The only time we realise the importance of sleep is after we pay a hefty price of a night with very little, or none, of it.
Sleep is such a natural part of our routine that we often take it for granted, to the point that the majority of us do not take heed of its quality or the amount we are getting on a daily basis.
Current research has shown that people spend nearly a quarter of their lives sleeping and it is an essential, physiological need, just like food and water. It is also vital for recovery of cellular, network and endocrine system levels.
Marija Sostaric, a fitness expert and co-founder of a bespoke health and fitness programme provider called Tamryn, reiterated the importance of sleep in helping us maintain our physical and mental health, and how quality sleep is even more necessary for enhancing our athletic performance.
“Quality sleep is essential to recover from daily routines and training sessions, but also it is basic requirement to prepare your body for upcoming daily demands in the days to come,” she said.
“Scientists recognise sleep as a key element of athletes’ recovery and it is essential in motor skill learning process, so sleep is one of the most crucial parts of an athlete’s life.”
She added: “Some of the health problems associated with and caused by a lack of sleep are well known and experts have found a correlation between lack of sleep and an increase of obesity and diabetes cases.”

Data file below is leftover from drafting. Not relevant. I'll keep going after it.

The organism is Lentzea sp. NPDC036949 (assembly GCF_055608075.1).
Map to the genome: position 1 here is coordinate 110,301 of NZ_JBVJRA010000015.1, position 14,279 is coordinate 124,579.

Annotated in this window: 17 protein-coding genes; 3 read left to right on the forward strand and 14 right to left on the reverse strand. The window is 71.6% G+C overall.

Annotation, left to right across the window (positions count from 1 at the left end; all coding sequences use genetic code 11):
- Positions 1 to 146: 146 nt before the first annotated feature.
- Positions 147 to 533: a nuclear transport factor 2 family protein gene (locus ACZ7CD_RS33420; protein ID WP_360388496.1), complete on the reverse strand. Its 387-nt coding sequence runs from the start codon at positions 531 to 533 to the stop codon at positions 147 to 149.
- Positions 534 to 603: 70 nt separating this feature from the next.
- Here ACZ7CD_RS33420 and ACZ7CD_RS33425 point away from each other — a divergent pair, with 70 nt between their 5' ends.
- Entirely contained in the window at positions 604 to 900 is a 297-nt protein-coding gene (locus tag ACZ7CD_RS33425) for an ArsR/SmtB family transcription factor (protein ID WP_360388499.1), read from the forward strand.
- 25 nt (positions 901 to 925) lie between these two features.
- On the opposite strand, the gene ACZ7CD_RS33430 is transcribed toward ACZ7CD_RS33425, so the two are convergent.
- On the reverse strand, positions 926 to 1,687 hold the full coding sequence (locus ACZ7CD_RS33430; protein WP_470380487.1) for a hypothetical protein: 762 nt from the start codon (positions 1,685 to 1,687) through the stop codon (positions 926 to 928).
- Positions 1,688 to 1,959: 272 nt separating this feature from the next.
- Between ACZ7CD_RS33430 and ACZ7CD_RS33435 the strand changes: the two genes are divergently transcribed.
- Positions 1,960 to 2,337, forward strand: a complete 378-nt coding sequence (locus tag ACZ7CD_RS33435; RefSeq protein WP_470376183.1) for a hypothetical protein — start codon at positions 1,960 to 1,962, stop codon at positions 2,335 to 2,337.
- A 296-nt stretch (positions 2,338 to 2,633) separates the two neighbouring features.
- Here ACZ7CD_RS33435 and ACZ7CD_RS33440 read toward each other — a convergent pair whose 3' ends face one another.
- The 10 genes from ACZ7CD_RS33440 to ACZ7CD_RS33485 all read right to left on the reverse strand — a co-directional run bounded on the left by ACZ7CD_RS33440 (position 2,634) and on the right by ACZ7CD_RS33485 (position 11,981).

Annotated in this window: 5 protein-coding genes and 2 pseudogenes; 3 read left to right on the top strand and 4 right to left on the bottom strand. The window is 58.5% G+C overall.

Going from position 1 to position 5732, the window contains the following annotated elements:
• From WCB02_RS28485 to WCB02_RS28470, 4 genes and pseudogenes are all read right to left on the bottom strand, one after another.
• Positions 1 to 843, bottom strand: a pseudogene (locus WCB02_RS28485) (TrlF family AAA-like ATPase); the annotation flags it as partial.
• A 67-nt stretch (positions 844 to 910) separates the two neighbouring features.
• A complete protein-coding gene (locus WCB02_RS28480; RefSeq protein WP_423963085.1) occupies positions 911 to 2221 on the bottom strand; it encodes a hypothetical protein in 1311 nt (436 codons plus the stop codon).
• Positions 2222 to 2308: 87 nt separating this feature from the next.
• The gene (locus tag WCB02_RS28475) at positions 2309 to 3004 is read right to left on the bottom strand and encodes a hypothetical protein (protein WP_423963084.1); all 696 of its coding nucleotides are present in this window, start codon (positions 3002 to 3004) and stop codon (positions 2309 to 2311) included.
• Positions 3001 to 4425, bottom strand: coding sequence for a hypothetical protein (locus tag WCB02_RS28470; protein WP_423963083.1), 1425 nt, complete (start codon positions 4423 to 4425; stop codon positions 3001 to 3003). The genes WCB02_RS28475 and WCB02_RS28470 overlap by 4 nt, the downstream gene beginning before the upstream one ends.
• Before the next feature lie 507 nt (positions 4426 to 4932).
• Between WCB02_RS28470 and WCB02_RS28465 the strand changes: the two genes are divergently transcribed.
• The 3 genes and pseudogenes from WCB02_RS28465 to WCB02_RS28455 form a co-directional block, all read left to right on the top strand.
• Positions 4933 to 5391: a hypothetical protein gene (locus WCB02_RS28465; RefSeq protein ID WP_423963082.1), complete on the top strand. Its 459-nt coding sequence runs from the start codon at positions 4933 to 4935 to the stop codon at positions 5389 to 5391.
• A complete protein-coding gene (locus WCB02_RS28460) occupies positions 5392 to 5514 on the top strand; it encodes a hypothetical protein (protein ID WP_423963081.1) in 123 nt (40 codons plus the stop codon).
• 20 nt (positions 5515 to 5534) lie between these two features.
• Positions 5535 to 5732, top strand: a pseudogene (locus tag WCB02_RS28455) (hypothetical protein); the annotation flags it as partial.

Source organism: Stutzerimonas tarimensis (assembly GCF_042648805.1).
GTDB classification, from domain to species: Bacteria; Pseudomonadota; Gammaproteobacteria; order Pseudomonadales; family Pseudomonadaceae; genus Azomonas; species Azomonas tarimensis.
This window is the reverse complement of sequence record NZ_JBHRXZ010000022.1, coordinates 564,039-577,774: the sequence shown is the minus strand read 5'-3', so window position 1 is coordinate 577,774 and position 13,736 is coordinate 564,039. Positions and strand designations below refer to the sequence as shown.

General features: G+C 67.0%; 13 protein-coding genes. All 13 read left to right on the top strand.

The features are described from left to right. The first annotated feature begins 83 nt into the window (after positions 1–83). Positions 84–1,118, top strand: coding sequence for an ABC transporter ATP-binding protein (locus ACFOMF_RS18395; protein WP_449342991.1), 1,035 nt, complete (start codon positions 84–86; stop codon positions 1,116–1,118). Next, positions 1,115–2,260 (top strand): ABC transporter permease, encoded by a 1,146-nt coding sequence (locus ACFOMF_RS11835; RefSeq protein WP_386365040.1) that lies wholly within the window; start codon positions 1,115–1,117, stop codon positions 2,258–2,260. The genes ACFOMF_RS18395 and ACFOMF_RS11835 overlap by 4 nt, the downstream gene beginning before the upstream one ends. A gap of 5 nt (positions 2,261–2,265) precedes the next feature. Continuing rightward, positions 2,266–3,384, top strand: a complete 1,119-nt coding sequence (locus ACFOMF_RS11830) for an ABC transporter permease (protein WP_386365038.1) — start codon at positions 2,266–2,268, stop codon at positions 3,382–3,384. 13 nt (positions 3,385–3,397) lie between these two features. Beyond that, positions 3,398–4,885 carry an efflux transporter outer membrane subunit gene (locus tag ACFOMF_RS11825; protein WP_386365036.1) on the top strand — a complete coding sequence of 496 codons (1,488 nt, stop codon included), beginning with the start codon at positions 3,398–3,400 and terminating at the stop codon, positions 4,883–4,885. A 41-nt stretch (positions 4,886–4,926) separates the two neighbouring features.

The effects of lack of sleep are further evidenced through a person’s psychological performance and mood states, so if ever you feel like you woke up on the wrong side of the bed, always remember that there is more to it than just that.
According to Sostaric, one of the most commonly reported issues among athletes is sleep deprivation, which is often associated with the overtraining syndrome, and lots of studies have proved the negative impact of excessive training on sleeping patterns.
A normal adult requires between five to eight hours of sleep and Sostaric insists that a good night’s sleep is more under our control than we actually think.
“There are a few guidelines one needs to follow in order to ensure a good night’s sleep. Avoid caffeine, alcohol, nicotine and other chemicals that interfere with sleep too close to bed time,” Sostaric added.
“Do not exercise too close to bed time, because it will activate alerting mechanism in your brain and it won’t help you fall asleep.”
Sostaric also says that a cosy environment ensures better sleep and the whole idea is to lower the body’s alertness, so it’s easier to fall asleep.
Due to the rapid increase in sleep-related disorders and considerable amount of interest in the subject, a dedicated expo and conference will be held from April 11-13 at Festival Arena, Dubai.
The Sleep Expo Middle East is poised to bring together all stakeholders of the sleeping technology industry in the GCC region under one roof to raise awareness, and a showcase of latest innovative solutions aiding sleep.
If you thought Bollywood dancing just meant fixing the light bulb and patting the dog, then you should have been at GymNation for their new BollyNation class on February 26, which was just a taster for what will be available at the new Bur Dubai branch in April.
BollyNation is just one of the many diverse exercise programmes offered by GymNation – the one stop shop for all your fitness needs in a budget – that will get you moving and grooving to the latest Bollywood tunes.
The session was conducted by Dubai-based dancer and winner of popular Indian dance reality-television show Nach Baliye (Dance Partner) Anup Bhardwaj, who has won many awards over the years for his dancing capabilities.